Gave Thanks to the Ancestors & Elders

Because I am still grappling with how certain cultural practices and spiritual systems are being misappropriated and/or further colonized, for Dia de Los Muertos this year, I decided to leave an atang offering instead. In the Filipino tradition, an atang is a food offering to the ancestors to ward off evil by keeping their spirits cared for and happy. This post is backdated. 


I visited the ancestors today.

Lemons for my Loleng/Jimenez lolo’t lola sa tuhod because of the calamansi tree that sprouted in my grandmas front yard, after she saved money to bring her parents over. (I didn’t have any calamansi, so I improvised with lemons from my own yard).
     A rose for my Benetua lolo’t lola, because I remember stories of how fragrant and alive my Lolo’s rose bushes were. And Lola used rose twigs to keep her ears gauged. (This single rose was the last we had in our garden for the season. Yes it is
thorny, and yes it’s rose scent is strong).
          A donut for my dad because he always took us for donuts, and now it’s my own tradition to bring him one when I visit. I also brought him a lemon from our backyard.
               Extra citrus for everyone, because it’s in season, and
                    A sprig of bay leaves – from the fallen branch I found – to remind them of adobo, the best comfort food there is.

I am thankful for their strength and struggles, and for providing me with the lessons necessary to be who and where I am today.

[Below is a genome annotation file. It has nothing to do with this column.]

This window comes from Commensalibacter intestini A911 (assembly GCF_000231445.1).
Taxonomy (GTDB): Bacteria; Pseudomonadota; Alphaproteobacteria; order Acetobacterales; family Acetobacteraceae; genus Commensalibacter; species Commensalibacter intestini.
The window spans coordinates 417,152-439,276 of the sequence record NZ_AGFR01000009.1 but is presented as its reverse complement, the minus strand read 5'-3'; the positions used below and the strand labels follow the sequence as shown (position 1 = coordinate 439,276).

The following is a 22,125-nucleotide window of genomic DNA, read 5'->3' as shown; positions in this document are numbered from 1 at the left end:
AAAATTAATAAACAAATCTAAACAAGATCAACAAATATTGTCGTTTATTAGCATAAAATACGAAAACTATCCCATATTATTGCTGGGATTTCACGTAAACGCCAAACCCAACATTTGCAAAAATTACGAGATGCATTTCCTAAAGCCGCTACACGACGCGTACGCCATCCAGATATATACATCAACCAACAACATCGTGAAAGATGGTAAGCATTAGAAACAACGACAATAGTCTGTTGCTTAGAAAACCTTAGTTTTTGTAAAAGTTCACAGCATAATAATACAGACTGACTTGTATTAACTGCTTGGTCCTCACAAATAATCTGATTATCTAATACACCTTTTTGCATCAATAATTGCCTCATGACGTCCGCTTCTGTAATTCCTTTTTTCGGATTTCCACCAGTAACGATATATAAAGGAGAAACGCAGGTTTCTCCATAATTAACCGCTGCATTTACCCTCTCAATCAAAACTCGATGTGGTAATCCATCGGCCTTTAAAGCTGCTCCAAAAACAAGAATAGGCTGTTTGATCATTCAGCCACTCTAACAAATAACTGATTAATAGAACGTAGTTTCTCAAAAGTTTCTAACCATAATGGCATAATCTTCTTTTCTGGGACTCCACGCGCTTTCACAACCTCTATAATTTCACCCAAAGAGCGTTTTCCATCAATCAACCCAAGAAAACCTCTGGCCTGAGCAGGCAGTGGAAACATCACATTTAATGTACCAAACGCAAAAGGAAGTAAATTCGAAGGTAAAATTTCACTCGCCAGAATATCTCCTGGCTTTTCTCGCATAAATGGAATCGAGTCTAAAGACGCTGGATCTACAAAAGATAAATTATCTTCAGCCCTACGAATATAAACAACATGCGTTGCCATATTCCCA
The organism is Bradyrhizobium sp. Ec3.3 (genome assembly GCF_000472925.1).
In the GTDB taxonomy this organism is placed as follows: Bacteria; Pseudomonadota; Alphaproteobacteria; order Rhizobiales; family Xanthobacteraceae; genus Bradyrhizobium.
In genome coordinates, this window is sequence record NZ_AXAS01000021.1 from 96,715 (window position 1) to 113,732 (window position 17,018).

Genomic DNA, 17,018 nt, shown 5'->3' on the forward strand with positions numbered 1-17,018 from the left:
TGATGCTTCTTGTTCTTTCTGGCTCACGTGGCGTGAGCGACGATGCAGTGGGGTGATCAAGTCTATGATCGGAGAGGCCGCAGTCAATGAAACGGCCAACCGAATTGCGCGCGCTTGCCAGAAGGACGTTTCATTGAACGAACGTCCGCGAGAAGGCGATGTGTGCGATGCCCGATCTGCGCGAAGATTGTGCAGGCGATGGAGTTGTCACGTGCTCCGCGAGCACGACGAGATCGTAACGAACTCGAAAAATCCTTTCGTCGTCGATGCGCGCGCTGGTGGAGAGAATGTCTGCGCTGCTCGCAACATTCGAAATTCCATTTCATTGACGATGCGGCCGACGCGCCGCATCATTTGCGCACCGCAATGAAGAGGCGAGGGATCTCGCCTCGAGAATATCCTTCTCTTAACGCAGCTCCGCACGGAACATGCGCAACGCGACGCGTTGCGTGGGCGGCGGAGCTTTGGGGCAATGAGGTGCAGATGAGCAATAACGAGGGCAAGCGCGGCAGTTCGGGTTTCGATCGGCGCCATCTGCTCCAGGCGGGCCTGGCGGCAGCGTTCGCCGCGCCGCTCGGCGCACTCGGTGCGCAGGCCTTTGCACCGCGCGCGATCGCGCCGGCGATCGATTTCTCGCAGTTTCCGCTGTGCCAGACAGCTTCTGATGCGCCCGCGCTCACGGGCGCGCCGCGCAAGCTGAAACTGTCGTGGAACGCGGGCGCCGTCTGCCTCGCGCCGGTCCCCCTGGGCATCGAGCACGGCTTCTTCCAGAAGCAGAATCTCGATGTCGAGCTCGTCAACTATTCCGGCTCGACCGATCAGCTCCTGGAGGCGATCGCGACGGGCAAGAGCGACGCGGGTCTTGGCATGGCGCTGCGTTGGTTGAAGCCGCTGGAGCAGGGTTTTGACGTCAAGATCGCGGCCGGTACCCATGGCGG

To the ancestors:

it is my hope we remember your stories and pass them to the generations to come so that they might know more than just your/our chronology, but your personalities as well. Y’all were wise, warm, maybe batshit cray because of the war… And loved and missed. I hope I’m making you proud. 

Your lil’ descendent.

This Thanksgiving (Thanks-taking / Thangs-taken) I will be spending time with friends and family. I am thankful to have parents and elders who had strength when they immigrated to this country, and I’m thankful that I haven’t had to face much struggle because of them.

I just want to take a moment to recognize that we are all settlers in this country unless you are indigenous. However many generations, whatever number, I don’t care – I just ask on this holiday at least admit to the fact that this day celebrates and perpetuates colonization, genocide, and continued oppression of the native people of this land. 


Wearing my ‘Redskins = Racist’ Tee in a Bourgeois Area

Last month I picked up this delightful tee and have been giddy to wear it everywhere I go. I decided that the first time I would wear it, it would have to be in a place with high ignoramuses who bleed privilege. Yeah yeah yeah…call me out for being an attention-whore who seeks shock value, whatever. Anyway–